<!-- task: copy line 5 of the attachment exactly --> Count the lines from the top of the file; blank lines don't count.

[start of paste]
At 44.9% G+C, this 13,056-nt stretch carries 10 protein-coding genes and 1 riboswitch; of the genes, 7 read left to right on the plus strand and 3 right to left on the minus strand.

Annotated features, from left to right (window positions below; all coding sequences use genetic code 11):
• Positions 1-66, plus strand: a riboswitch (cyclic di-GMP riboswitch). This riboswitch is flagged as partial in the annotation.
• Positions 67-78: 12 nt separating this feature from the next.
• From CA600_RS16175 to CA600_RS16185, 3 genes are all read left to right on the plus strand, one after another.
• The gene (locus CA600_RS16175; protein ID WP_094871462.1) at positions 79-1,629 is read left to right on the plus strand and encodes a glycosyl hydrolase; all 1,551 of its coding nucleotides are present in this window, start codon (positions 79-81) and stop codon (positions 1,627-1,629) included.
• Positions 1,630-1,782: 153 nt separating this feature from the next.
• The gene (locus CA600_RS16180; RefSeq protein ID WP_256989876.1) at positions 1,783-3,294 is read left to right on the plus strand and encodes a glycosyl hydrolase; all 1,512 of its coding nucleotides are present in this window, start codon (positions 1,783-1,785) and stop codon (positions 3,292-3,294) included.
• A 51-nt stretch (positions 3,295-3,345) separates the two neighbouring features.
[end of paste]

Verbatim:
• From CA600_RS16175 to CA600_RS16185, 3 genes are all read left to right on the plus strand, one after another.